As he surveys Partygate damage let's hope Rishi Sunak rebuilds trust for those still affected by the pandemic

24 March 2023, 14:55

In the wake of Boris Johnson's performance at the Partygate hearing Andy Coulson recalls the people still affected by the pandemic
In the wake of Boris Johnson's performance at the Partygate hearing Andy Coulson recalls the people still affected by the pandemic. Picture: Global
Andy Coulson

By Andy Coulson

That the Partygate performance from Boris Johnson this week coincided with the third anniversary of lockdown is an irony not lost on most.

His appearance in front of the Privileges Committee has resurfaced for many the sacrifices that (almost) the whole nation made for the common good in tackling the pandemic.

The impact of Mr Johnson’s rule-breaking (I’m with others that it’s now time to stop using the more cheerful Boris) is multi-faceted. Wednesday’s hearing I suspect would have caused many to took another few steps back from Westminster and our politicians. That chasm, I fear, has now never been wider and will be a key factor in the next general election.

But the more immediate damage done is from the distraction the Partygate circus causes from other crucial issues of the day. While 23rd March marked a day of looking back at what we went through in 2020, a large group of largely ignored people are looking ahead to the start of a fourth year of lockdown.

On my Crisis What Crisis?Podcast last October, we revealed the ongoing crisis being endured by the ‘Forgotten 500,000’ – those British citizens whose compromised immune systems mean they live in constant fear of infection, serious illness or death from Covid-19. Because of their conditions or medication, they do not respond to vaccines and, because of inaction from a distracted government, have been left without effective protection that allows them to return to their normal lives.

My guest Professor Martin Eve told us about his first-hand experience of a lockdown that never ended because of a government refusal to act. While a drug, called Evusheld, had been approved for use, our officials refused to make it available on the NHS – despite it being rolled out in more than 30 other countries.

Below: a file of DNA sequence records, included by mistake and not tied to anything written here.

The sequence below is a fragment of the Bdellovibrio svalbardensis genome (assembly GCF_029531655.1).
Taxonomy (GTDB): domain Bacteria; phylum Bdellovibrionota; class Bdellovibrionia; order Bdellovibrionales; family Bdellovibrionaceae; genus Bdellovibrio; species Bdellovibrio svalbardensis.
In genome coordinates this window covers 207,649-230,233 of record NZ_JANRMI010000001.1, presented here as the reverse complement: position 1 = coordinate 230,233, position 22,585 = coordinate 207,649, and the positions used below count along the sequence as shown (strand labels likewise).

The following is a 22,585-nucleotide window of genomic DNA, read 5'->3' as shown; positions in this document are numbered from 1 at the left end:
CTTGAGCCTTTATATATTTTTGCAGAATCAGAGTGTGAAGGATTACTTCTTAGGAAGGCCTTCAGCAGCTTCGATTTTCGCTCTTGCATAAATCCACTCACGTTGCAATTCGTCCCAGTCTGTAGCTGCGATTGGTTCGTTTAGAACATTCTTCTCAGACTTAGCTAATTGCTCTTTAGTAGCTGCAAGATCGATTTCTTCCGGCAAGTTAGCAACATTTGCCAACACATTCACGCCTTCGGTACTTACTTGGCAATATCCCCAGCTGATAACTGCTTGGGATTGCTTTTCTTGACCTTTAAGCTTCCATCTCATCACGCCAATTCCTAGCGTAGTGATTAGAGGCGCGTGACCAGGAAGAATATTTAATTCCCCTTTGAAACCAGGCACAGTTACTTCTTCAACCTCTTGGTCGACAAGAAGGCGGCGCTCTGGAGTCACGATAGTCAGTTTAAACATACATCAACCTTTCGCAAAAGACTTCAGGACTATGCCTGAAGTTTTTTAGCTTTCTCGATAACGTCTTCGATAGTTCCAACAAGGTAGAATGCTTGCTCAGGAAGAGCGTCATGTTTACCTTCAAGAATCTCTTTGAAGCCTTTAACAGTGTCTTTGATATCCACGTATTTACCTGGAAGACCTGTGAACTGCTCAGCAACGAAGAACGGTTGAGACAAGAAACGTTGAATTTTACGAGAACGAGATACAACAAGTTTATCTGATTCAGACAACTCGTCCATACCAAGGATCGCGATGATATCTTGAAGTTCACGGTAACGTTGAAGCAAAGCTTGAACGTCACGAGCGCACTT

As Martin told me: "the United Nations defines torture as 15 days of solitary confinement – we're now in the 900 days territory" and we can add another six months to that. He said he regularly received messages from others whose mental health was at breaking point. Families still living apart, people unable to get out to work, friends unable to meet up for the social activities the rest of us take for granted.

Little has changed since October and the long wait continues. The government’s agency for health and care excellence, NICE, committed last month to look at an accelerated process when updating recommendations on the cost-effectiveness of treatments, but only for existing medications and not new ones. So, the reality is that the urgently required protection against Covid is still blocked by a wall of bureaucracy.

In an attempt to bring much-needed attention to this issue, patient group 'Evusheld for the UK’, 20 national charities, and cross-party parliamentarians yesterday delivered a joint letter to the Prime Minister. They are calling for a Minister to be made response for clinically vulnerable groups and that the new rapid process for evaluating potential protective treatments is implemented as a priority.

In their letter, they say “As Prime Minister, you have stated that this Government will look after its most vulnerable. We now hold you to this and ask that you prioritise action that will protect and change their lives, allowing them the freedom that the rest of society has gained. They too deserve the protection to enable them to live their lives with Covid.”

While the vast majority of us are getting on with 'living with Covid', for thousands of others to live with Covid is still a matter of life and death. Let’s hope that as he digests the damage done by Mr Johnson and Partygate, Rishi Sunak seizes this opportunity to rebuild some trust for those still impacted by the pandemic.

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Andy Coulson is the Founder of Coulson Partners and host of the podcast Crisis What Crisis?